Ha, looks like I need to be reading some David Foster Wallace now. Except it’ll have to wait, since War and Peace is next on the list and there’s a novel to command one’s faculties.
John Updike wrote a reverberating little piece entitled “A Case for Books” that I think expresses why so many of us serious readers are alarmed by the rise of the electronic-format book. The physical appeal of the hard copy of a novel is unmatchable even by the variable format font and crisp screen glow. And don’t misunderstand me: I am hardly a modern-day Luddite (I keep a blog and check my Google calendar several times a day), but Updike’s essay puts into words those hesitations and anxieties that I’ve been having trouble focusing. He argues that books leave remnants suggestive of our internal lives in a way that electronic books cannot; they “externalize our brains, and turn our homes into thinking bodies.” They serve as “counterweight to our fickle and flighty natures.” It’s a short and punchy defense by a man who truly appreciates writing as an art form.
“A Case for Books” is included in his collection of essays and literary criticism entitled Due Considerations, which is well worth a read, a skim, or at least dabble.
Beginning with this year’s booklist, I’m going to try to write mini-reviews for what I’ve read. I’ll post them here on the blog, too.
Also, I am now shopping around for web hosting, though I am going to first design and write some pages for my site.
Here’s the review I wrote up for book #03 of this year:
Arundhati Roy’s The God of Small Things – her first novel – demonstrates her remarkable ability to capture the effects of a single day’s events. Her novel follows the story of a family in India, fluidly intertwining through time rather than tracing a chronological path. The author reveals how small actions can be grow to enormous, nearly disastrous, proportions. The history told of these characters carries the echo of the grander history outside their own world, of India and of human life. Roy is fantastic in her ability to write in the voices of the twin children, Estha and Rahel, changing the structure of the English language to reflect the purity of youth. The reader learns in due course about the tragic happening that has destroyed that purity, though Roy carefully holds the reader in an aching state of half-knowing until the end. Arundhati Roy shows in this novel that she is gifted with not only the art of poetic language, but also with the craft of weaving a deeply resonant narrative.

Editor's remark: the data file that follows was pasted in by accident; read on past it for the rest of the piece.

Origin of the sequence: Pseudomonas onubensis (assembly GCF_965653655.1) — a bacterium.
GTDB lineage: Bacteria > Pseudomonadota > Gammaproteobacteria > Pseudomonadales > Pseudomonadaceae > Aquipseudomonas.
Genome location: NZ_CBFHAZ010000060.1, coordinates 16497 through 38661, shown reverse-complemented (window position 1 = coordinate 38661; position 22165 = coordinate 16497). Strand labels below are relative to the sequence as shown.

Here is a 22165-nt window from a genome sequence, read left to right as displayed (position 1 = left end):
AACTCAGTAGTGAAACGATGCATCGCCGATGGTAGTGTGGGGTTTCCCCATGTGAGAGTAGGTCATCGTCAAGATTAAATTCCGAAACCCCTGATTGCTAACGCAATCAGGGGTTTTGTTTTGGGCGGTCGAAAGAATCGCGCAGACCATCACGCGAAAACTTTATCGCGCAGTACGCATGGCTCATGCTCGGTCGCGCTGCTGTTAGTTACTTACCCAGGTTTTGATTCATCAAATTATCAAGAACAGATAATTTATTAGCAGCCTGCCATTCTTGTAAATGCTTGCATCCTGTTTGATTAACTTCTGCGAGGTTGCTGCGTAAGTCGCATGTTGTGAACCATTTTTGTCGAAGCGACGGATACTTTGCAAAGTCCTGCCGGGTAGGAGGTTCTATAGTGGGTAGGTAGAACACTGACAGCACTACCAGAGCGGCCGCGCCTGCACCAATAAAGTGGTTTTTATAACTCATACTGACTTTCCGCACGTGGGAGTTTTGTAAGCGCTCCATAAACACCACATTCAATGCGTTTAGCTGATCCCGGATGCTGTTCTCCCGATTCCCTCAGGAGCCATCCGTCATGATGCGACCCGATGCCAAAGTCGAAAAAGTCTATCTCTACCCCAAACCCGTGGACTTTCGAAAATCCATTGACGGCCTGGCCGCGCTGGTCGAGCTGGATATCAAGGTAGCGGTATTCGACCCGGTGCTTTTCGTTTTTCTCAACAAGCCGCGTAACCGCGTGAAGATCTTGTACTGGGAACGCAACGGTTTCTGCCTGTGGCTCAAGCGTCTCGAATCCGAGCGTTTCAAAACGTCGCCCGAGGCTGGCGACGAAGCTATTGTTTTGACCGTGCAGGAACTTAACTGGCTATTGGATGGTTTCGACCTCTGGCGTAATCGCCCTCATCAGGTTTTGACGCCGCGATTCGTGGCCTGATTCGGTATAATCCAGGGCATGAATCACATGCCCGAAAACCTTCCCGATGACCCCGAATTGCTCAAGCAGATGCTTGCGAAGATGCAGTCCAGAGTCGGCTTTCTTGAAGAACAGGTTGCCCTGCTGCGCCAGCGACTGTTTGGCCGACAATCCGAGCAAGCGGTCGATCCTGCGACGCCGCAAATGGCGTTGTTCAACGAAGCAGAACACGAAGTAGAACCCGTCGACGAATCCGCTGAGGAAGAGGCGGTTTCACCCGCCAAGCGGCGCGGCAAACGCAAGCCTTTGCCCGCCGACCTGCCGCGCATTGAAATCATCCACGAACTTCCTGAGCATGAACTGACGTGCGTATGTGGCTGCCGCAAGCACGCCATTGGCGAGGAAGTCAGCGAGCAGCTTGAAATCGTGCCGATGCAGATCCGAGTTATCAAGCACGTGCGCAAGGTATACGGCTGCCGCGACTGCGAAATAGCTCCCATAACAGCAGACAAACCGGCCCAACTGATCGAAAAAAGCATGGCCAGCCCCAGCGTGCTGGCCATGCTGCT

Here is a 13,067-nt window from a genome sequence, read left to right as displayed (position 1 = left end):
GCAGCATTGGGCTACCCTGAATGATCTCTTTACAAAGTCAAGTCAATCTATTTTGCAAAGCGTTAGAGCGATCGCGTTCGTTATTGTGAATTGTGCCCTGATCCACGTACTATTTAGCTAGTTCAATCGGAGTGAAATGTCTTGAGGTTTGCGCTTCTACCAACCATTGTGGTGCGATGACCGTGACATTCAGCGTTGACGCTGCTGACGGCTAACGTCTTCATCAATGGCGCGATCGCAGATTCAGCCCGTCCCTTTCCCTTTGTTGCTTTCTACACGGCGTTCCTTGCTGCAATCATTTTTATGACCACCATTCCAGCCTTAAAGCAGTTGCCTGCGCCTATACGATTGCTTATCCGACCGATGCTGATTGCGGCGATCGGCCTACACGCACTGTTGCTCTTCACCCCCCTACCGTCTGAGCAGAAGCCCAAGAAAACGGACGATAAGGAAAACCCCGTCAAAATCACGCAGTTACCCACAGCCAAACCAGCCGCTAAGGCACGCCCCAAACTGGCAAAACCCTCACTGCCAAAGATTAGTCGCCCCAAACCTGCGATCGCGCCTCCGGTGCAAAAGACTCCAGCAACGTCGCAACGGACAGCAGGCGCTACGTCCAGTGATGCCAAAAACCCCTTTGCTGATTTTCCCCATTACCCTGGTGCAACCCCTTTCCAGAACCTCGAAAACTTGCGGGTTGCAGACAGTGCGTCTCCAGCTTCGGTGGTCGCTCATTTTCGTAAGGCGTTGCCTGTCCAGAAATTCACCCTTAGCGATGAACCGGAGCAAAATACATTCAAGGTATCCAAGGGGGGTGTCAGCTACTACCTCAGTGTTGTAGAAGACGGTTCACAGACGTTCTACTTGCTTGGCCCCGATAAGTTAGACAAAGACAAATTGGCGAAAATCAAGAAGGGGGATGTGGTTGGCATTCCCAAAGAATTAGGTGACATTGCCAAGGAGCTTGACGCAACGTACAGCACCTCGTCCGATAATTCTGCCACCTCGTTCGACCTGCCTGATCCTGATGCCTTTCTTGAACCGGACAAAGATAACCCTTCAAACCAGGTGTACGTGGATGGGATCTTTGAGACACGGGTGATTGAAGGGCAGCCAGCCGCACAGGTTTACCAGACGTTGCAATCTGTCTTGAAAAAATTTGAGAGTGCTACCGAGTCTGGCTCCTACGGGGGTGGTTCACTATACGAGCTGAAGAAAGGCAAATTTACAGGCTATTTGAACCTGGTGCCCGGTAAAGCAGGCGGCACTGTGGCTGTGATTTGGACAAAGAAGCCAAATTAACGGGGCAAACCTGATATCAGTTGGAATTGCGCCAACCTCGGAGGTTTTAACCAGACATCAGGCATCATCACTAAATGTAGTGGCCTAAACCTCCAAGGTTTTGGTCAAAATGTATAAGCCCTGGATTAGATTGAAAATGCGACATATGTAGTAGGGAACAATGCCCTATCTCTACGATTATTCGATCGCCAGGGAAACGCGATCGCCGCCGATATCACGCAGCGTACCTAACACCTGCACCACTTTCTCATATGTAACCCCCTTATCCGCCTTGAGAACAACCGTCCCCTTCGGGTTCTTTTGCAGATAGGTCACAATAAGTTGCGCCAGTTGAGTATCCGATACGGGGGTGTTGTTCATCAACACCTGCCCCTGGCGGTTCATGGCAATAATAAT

You’ll rush through it with a sense of urgency (so in that way, it’s a fast read). I’d love to give it a re-read to catch the things I missed the first time through.
If anyone’s in search of a good – yet intellectually stimulating – book, take a look at Steven Pinker’s The Stuff of Thought.
I’m not quite through all of it, but it’s a well-researched and accessible read on our speech and what we can learn about our minds through language. I couldn’t recommend this more highly for anyone interested in the fields of linguistics, anthropology, or psychology. And it’s a scholarly read but doesn’t read like a textbook. The examples he chooses are fascinating, and I can apply almost every one to my own use of speech in daily life. There’s a bit of an eye-opener when he discusses the distinction between predicating and referring (in the chapter, “Cleaving the Air”) in reference to how Google sells noun phrases. Apparently – I didn’t previously know this – Google became hugely successful because of its ability to generate successful clicks for advertisers based on a sort of graduated cost system. For example, displaying your company’s website in the primary results for the search phrase “digital cameras” is more expensive than for “digital camera” because in the former, which is more referential, the person is likely to be researching brands to buy, while in the latter, generic singular phrase, the person searching is probably just curious about how digital cameras work. Therefore, plurals are more expensive than singulars. Great stuff.